Favourite Hand Planes

Over the last 40 odd years, I've whittled down the hand planes I regularly use to 3. A block plane, smoothing plane and power plane. Before so much plastic came on the scene, an essential plane was the rebate, which I used mainly to ease window casements. Very few wood windows are now made which has made this plane almost redundant to me.

block plane

Small to Trim

The hand planes I use for precise, close work, such as edging, trimming and slight arissing or rounding, is the 6" x 2" block plane. The blade is set quite low in the body and like the larger smoothing plane, the blade is adjustable which enables the correct depth and angle.

Apart from wood trimming I use it frequently when trimming Formica edges of work tops.

Standard Planing

smoothing plane

Whenever I have excessive amounts to plane but are a little too small to tackle with the panel saw I use then the power planer. It's also because with age I'm getting lazier. For the fine tuning of wood though I use my 10" x 3" smoothing plane because it's precise and controlled.

As a guide to any plane edge, if it won't sharpen your pencil, it needs honing to a razor edge. If you haven't sharpened a blade before, a honing guide like a Veritas sharpening system will help you tremendously. Follow this link for a selection of guides and sharpening stones

Jack of All Trades

:Until the 90's I had a 24" wooden jack plane. The weight of the tool made planing quite easy but when the blade edge lost its sharpness, it wasn't too easy to re-set after sharpening. Also the blade angle and depth has to be set by sight so without experience you will struggle.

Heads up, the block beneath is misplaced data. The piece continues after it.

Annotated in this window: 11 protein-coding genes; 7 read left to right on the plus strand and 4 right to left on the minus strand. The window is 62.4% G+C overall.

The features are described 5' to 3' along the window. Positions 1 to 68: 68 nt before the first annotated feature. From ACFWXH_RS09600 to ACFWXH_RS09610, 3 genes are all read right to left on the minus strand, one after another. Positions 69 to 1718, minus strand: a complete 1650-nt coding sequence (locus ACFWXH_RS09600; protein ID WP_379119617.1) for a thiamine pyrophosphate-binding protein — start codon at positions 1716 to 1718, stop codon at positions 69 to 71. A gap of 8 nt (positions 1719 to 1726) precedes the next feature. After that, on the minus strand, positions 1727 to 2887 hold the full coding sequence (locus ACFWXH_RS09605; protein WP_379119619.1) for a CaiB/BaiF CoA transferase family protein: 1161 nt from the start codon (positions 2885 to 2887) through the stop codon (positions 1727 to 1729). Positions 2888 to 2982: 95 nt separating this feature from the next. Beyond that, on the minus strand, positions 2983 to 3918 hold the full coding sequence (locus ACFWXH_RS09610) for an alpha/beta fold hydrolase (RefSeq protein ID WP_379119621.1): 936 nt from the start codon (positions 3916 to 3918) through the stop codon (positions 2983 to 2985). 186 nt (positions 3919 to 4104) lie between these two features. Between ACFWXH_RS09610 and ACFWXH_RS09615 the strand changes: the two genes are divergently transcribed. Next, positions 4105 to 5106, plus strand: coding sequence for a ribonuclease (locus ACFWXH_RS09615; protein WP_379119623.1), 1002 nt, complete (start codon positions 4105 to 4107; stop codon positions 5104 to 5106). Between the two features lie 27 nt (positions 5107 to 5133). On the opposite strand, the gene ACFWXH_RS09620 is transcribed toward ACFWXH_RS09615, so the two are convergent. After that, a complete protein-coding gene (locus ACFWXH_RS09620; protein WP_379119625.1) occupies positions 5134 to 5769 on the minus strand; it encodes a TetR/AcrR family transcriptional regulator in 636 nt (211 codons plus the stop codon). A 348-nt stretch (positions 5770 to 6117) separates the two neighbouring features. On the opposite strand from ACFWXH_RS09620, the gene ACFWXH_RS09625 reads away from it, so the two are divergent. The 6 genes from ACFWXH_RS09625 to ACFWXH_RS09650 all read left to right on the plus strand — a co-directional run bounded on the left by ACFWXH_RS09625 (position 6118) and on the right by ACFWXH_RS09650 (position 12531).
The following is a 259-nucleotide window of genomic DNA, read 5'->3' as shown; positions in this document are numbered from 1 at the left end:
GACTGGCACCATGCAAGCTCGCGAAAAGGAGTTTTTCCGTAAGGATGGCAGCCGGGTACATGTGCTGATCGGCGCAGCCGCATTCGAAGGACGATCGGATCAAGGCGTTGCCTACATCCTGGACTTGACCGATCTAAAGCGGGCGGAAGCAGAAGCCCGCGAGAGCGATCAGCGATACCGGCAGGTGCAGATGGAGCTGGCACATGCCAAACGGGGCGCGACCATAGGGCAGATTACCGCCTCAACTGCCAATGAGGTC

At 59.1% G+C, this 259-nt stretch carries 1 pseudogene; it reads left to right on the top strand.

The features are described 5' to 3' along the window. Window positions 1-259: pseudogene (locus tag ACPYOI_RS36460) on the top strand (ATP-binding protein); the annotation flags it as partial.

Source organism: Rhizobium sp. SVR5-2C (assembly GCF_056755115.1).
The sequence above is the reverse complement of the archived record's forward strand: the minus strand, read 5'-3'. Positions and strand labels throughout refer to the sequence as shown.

The newer jack plane, by that I mean after 1900AD and known as the 'Bailey 5' has a length of between 12 and 15" and is the middle hand planes range. Called 'Jack' because it's classed as the jack of all trades

Almost a Plane

Not quite one of the hand planes but closely associated to it is the surform. I use the surform only to plane the edges of plasterboards after cutting them with a Stanley knife,it's not sharp enough for anything else now. I've got to mention though I've had the same tool with the same blade for 53 years.


Jointer or Trying Plane

The jointer or trying plane is used because of its length of between 20 and 24 " which glides over the hollows in timber and cuts the peaks.

It is the best plane to smooth a long and uneven length of wood

The 'bees knees' of all planes has been Stanley/Bailey for as long as I've been a carpenter and you can find a good selection of planes by clicking smoothing plane

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